Nuclear power operator Horizon and Anglesey County Council are planning to establish a framework of contractors to deliver vital road improvements before the massive construction project starts. An estimated £30m-£70m of road improvements will be needed on the Welsh island to accommodate works for the new nuclear power station. The partners aim to select three to five firms for each of three lots covering works valued at less than £1m, £1-£5m and bigger projects.
Construction Enquirer 25th Aug 2015 read more »
Workers at the Sellafield nuclear site are to take industrial action in two separate disputes over pay and health and safety. The GMB said 400 of its members working as health physics monitors will stage a series of strikes from tomorrow in a row over pay. Unite said its members at sub-contracting companies working at Sellafield will stage a wave of action as part of a campaign to have a full-time union convenor at the site. The GMB members will strike for four hours from 8.30am tomorrow and for 48 hours from 6.30am on Wednesday.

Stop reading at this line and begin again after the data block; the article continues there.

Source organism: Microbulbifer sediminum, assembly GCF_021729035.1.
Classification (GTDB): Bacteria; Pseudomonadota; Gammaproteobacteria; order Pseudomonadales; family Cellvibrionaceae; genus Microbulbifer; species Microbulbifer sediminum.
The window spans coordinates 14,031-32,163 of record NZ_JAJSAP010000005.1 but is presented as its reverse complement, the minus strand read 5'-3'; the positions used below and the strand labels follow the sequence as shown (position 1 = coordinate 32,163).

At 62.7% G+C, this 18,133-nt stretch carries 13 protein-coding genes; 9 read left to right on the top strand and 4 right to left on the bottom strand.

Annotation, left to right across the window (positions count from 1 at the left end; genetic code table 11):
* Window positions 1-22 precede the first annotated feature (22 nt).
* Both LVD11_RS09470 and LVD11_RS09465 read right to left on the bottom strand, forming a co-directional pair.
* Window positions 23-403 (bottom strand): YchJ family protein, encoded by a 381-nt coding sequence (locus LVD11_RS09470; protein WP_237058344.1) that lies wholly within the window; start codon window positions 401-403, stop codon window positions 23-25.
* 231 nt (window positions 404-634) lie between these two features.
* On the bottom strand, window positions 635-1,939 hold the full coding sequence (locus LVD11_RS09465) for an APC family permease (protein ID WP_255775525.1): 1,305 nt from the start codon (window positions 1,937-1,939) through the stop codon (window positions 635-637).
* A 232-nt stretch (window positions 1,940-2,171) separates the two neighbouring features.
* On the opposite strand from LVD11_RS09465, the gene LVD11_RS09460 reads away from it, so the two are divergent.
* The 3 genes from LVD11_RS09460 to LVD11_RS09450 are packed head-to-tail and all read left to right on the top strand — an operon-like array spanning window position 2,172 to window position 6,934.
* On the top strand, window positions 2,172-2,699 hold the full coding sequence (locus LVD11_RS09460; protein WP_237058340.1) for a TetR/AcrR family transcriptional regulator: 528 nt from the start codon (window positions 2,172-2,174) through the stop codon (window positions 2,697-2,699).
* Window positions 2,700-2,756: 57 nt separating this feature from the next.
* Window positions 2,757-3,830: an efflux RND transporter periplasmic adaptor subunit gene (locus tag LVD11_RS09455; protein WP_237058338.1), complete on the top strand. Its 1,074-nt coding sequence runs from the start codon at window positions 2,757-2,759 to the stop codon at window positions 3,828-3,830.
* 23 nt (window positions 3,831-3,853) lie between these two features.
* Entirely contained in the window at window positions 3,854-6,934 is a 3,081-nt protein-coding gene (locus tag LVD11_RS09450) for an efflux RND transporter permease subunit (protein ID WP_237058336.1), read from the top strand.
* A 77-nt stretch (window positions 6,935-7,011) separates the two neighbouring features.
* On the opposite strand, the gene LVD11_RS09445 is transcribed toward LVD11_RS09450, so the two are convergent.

Shropshire Star 24th Aug 2015 read more »
SECURITY at Scotland’s nuclear bases is at an all-time low due to government defence cuts, according to police guarding them. Union leaders say bosses have axed 900 officers from the Ministry of Defence Police (MDP) since 2010, resulting in numbers falling from 3500 to 2600. Eamon Keating, chairman of the MDP Federation, yesterday said the security situation is on a “knife-edge” and any more cuts could mean the bases are no longer secure. He warned further planned savings would put Faslane’s Trident nuclear sub base on the Clyde at increasing risk of terrorist attack and other security breaches.
Daily Record 23rd Aug 2015 read more »
Energy Supplies – Scotland